A 24-hour economy policy – celebration of mediocrity?


By Emmanuel Owusu Agyei AMPEM

My friend Charlotte of ENI has always been arguing; and she talks to me about climate change and its effects on modern economies. She has been so passionate about it that she tells me how her application to join the just-ended COP 28 was rejected because she works for ENI that specialises in oil and gas exploration and production.

Last night, she told me that at the just-ended summit, many African countries say they deserve to exploit their natural resources and develop just like the richer countries – which I admirably support. I pointed out to her that the West has always wished to kick away development strategies they used, as the famous writer Ha-Joon Chang puts it in his book ‘Kicking Away the Ladder’.

In our recent conversation, she was pained because she could not join the protest ‘Occupy Julorbi House’ in Accra demanding better economic growth in Ghana; she just didn’t agree with me that most of these protests are politically influenced, especially leading to elections. But I agree that demonstrations add spice to the development of democracy because it was a Tunisian fruit vendor, Mohammed Bouazizi, who lit himself on fire to protest the arbitrary expropriation of his goods and his economic future in Tunisia.

Within weeks Bouaziz’s act of self-immolation precipitated the Arab Spring revolution, and that sprang protests throughout the Middle East. In recent times, we have seen protests shake South America, Eastern Europe and Africa. We simply cannot overlook the rising political anxiety on the continent of Africa.

This week, I came across a flyer advertising a political walk organised by Ghana’s primary opposition party, focusing on their key initiative, the ‘24-hour economy’. The surprising aspect for me was the decision to centre an entire political event around a specific policy proposal. I couldn’t help but wonder about the rationale behind conducting a walk solely dedicated to a policy initiative.

Perhaps there’s more to be revealed and I am open to hearing a compelling explanation for this particular proposal. I expect that this initiative has the potential to steer Ghana away from reliance on the IMF, address issues of income inequality, and generate essential employment opportunities for the nation’s youth.

I have had different stances on party manifestoes delivering economic growth to Ghana and on top of its policies like these. I like Dr. Moi Thompson because aspiring policy and economics students look up to him, looking at his great work at the National Development Planning Commission. I believe his idea because it was originally proposed in the 40-year national development plan to address unemployment in Ghana, paying critical attention to technology, three shifts of 8 hours each and 4 shifts of 6 hours each.

A 24-hour economy is possible in Ghana, there is nothing that cannot be achieved under the sun and that has been a conviction for years. But you see, across the globe, there has been a waiving political anxiety even in developed countries because policies are failing to deliver economic growth and that is contributing to the decline in democratic principles. If in our current state as a country, the policy that needs a walk is a 24-hour economy proposal then where is the light? Is there a hope that our policies will deliver growth other than desperation?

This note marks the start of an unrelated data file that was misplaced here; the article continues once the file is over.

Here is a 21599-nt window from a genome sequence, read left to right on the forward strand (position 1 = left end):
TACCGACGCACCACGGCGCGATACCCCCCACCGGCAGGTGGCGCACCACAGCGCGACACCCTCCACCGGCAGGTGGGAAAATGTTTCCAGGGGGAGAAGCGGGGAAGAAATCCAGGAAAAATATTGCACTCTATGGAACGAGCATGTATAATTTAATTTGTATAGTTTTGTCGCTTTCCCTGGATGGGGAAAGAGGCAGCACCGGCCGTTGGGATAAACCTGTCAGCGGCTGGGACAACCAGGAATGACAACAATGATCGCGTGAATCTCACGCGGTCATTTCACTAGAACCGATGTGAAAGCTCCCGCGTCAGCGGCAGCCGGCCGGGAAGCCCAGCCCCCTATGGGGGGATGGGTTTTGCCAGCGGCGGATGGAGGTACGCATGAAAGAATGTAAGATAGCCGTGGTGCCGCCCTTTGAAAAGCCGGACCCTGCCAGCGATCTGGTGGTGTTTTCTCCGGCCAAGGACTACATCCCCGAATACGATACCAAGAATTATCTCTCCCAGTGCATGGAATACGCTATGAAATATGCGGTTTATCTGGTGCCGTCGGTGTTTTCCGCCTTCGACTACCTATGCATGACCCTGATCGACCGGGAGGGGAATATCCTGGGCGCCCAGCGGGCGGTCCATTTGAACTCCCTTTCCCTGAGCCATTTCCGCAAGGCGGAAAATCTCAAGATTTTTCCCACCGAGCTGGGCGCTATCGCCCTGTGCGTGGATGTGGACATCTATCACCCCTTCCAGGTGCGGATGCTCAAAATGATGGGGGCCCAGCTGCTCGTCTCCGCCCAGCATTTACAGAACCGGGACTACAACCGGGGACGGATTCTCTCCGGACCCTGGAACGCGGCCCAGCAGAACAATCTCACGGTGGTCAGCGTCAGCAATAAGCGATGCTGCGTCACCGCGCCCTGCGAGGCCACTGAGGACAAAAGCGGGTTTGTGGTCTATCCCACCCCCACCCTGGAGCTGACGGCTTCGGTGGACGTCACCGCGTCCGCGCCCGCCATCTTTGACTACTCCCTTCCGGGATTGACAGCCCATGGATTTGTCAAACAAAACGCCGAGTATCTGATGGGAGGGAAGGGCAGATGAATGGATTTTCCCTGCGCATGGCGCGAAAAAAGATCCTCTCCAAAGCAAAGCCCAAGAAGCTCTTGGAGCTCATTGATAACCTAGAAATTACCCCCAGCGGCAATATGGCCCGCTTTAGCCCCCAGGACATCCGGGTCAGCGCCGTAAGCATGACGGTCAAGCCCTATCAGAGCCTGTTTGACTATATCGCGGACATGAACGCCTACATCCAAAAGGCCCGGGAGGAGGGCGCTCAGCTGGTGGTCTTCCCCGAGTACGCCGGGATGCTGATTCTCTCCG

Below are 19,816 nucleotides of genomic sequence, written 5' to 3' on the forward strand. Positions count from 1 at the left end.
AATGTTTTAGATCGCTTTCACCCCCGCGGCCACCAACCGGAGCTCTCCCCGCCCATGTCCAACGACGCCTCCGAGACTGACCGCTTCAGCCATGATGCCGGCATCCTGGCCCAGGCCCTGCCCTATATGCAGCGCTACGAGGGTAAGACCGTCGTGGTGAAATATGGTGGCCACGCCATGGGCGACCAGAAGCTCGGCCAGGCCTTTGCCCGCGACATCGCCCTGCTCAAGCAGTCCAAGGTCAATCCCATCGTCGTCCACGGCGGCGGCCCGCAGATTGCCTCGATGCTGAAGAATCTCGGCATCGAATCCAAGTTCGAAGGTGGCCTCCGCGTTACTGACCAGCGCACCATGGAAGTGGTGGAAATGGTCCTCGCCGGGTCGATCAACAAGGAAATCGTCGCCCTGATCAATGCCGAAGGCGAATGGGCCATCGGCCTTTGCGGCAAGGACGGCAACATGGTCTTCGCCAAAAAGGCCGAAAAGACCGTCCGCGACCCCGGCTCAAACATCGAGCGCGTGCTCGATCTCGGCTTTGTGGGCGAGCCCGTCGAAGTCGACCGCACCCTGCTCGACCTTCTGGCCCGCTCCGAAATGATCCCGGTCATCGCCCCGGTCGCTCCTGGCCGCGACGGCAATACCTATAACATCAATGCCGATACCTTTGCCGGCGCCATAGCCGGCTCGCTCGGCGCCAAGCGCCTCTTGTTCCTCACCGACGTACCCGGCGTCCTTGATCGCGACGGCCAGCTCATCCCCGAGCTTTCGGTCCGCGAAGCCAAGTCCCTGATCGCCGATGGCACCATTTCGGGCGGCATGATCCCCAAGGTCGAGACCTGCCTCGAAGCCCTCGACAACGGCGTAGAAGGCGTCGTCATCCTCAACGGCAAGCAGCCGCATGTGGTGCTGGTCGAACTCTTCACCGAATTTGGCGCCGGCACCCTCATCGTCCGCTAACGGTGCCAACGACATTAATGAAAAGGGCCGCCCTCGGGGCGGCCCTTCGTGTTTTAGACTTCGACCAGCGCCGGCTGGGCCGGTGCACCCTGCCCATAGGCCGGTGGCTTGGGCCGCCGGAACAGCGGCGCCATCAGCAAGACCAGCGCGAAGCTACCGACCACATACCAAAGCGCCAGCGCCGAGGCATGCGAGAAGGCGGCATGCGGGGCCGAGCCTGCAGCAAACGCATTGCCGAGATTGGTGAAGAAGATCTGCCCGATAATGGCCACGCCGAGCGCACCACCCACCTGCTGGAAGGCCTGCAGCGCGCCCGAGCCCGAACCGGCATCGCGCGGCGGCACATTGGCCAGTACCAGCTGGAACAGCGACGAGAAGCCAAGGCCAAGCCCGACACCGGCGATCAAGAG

Do you need to make this a flagship policy for economic growth? Is this something that must be imposed? In developing economies, didn’t they have a 24-hour economy organically generated? Must a government make 24-hour economy a flagship programme to deliver food on the table to Ghanaians? Must we applaud you for this thought? I have heard a communication officer mention that the policy has an implementation strategy and that it is going to work. In policy implementation, there is always a working document but at the analysis, we see its failures.

In places where there is a 24-hour economy operating, there is a working environment that necessitates success. A 24-hour economy in theory will deliver job creation, technological advancements, improvement in infrastructure and transportation, and promote global connectivity – but these are organically done.

When you have more industries, a stable economy, a conditioned environment to promote policy growth, great digital economy you will have a 24-hour economy organically. The cities of Detroit, Memphis, Michigan, Osaka, Tokyo and the rest didn’t have to develop a policy and a political walk with campaigns to have a 24-hour economy. The mediocrity is failing to develop economic growth in our country.

As Dambisa Moyo writes, growth is imperative for our democratic development; we need democracy to work. Let’s propose great and better policies that will deliver people from poverty like the Asian tigers, and let us not celebrate mediocrity.

On December 7, 2000, as my grandma recalls, millions of Ghanaians formed lines that stretched for miles to participate in a democratic process with smiles on their faces as a call for action to deliver jobs and growth. Today we see pensions, real estate, banking, insurance, investments, and the education of over 1.8 million students who benefitted from policies as a result of a political process. We are an aspiring society; let us not celebrate and applaud mediocrity!

>>>the writer is currently based in Columbia, Missouri

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